I had wanted to write one more blog post about all the things I longed to do in Spain in my last week. Instead, I ended up doing so many things that I didn’t even have time to write the blog. So here I am on the plane back to the United States (literally 30,000 feet in the air right now) writing this blog not with desires but with reflections. In my last week, I tried to do all the things that I didn’t have time for during the busy semester. I went to Aranjuez (inspiration for the famous Concierto de Aranjuez) and Toledo (the old capital of Spain) where the painter El Greco achieved success more than four centuries ago and where there is still a museum dedicated to him. I attended a concert of classical music at the Teatro Real (the old, European-style opera house of Madrid) and got to see the Concierto de Aranjuez performed live, as well as a couple of phenomenal pieces by the Spanish violinist and composer Sarasate. I went to Plaza de España to see the Temple of Debod, an ancient Egyptian temple deconstructed in the 70s and brought to Spain to save it from being flooded by a hydroelectric project in Egypt. Even simple things, like buying castañas asadas (grilled chestnuts) and strolling the streets of Puerta de Sol to view the sea of beautiful Christmas lights (the Spanish are crazy for Christmas).
Perhaps funniest of all, however, I tried ice-skating for the first time (in a mall called Palacio de Hielo, palace of ice, of all places). Before I stepped onto the ice, I was absolutely terrified. It seemed impossible to me that people could glide so effortlessly over the cold white ice. But after hugging the wall for about twenty minutes, I began to get the hang of skating and actually enjoyed it! I wasn’t half-bad at it (I only fell three times, hah). And something happened to me while watching all the other people skate. Before entering the rink, I had been terrified of falling or embarrassing myself, but looking around I saw that from time to time everyone fell, even some of the more adept skaters. Watching the skaters fall, smile and get back on their feet reminded me of my own fears in speaking a language that I was neither fluent nor comfortable with. I realized in that moment that there is no shame in falling, on the ice or in a language (anything really!). I realized that my fear of saying something poorly or incorrectly had held me back from doing much more. I began to regret my timidity in Spanish (a trait which doesn’t seem to exist in my English mind). I wished I had been more outgoing, more extroverted; I wished I had talked to more people and asked for their stories. It was too late by the time I realized this at the Palacio de Hielo, but perhaps next time I’m in a Spanish-speaking country I won’t be so afraid of my limitations to new people or simply to have a short conversation with them.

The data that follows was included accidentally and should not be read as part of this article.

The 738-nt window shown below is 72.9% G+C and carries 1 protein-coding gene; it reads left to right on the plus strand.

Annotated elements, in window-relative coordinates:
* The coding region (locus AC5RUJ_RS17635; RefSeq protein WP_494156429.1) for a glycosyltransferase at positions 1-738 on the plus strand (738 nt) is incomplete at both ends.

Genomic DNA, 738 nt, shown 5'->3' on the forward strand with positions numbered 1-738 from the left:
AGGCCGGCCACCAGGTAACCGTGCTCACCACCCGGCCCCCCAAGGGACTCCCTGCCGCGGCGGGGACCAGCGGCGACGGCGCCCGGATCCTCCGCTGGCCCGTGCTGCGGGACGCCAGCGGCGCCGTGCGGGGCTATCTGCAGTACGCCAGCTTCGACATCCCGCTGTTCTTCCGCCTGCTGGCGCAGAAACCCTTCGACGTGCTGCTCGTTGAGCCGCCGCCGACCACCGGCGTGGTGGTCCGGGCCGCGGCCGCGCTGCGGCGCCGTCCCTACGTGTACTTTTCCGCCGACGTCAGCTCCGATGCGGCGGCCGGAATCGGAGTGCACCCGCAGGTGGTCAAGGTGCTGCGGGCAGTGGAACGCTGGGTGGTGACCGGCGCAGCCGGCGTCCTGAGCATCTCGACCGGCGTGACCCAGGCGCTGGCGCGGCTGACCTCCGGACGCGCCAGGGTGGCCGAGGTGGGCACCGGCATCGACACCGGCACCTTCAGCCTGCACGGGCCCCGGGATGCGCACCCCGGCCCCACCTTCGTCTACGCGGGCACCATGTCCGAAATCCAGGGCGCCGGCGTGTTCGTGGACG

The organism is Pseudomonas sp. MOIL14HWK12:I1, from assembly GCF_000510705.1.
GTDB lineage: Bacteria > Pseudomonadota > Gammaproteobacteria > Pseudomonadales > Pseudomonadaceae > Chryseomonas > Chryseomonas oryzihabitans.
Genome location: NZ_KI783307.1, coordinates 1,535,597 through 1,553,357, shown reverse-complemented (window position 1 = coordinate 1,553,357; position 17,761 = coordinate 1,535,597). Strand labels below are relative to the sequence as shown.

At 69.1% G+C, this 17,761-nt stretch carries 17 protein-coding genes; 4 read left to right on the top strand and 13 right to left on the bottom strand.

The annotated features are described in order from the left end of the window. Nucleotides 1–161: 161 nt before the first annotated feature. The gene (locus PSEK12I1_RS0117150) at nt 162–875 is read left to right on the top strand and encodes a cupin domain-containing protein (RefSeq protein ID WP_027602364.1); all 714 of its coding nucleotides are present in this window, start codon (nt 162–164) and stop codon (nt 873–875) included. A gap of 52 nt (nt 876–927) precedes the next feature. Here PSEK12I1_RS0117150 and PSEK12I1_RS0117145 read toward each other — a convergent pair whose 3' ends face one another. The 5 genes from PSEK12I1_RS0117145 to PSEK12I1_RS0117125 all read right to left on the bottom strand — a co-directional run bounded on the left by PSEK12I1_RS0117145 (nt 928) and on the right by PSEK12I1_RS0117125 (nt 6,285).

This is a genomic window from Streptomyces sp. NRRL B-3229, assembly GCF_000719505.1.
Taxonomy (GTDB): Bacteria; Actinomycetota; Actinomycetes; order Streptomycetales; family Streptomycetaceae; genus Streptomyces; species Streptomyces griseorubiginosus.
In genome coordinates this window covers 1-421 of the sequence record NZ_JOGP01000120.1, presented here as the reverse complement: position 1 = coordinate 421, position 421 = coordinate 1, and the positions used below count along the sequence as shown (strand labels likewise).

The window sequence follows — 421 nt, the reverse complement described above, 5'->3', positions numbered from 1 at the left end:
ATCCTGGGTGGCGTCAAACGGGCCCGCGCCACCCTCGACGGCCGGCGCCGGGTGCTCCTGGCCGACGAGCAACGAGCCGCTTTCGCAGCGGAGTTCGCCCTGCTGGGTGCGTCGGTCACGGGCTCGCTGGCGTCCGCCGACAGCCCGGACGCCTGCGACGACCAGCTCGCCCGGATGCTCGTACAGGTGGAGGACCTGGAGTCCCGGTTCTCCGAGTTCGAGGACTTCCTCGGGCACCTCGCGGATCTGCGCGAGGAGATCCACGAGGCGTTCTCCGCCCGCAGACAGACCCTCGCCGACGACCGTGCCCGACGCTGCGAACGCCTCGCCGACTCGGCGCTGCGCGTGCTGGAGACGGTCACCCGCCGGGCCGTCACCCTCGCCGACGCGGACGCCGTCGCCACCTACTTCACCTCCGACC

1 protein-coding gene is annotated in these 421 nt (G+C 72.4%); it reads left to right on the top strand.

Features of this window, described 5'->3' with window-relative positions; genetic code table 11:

What more is there to say, dear reader? There are many things that I neglected to tell you about this country. I never talked about the famous tapas in the bars or the Spanish concept of tomar algo (“to take something,” usually a snack or merienda with your friends). I never mentioned the culture of bullfighting or futbol here, or how you buy stamps at the tobacco store, or how the Spanish seem incapable of walking in a straight line down the street (trust me, it’s true). However, I think the most important observation I took away from this study abroad was the Spanish concept of time. In English, we say that we spend time (I spent a summer here, or I spent the night doing this—“Time is money”). But the Spanish do not spend time—it would make no sense to say, Gasté tres meses en España. The Spanish say pasar tiempo, to pass time: Pasalo bien (“Have a good time”) or Pasé un semestre en España. In English, time is a commodity, but in Spanish time flows over you like a river. I’m not sure which one is right, or if either of them is right. But I know there is no bottling the river of time—I know that it washes us downstream until we reach the ocean of our lives, and from there all our journeys are equally unknown and equally wondrous.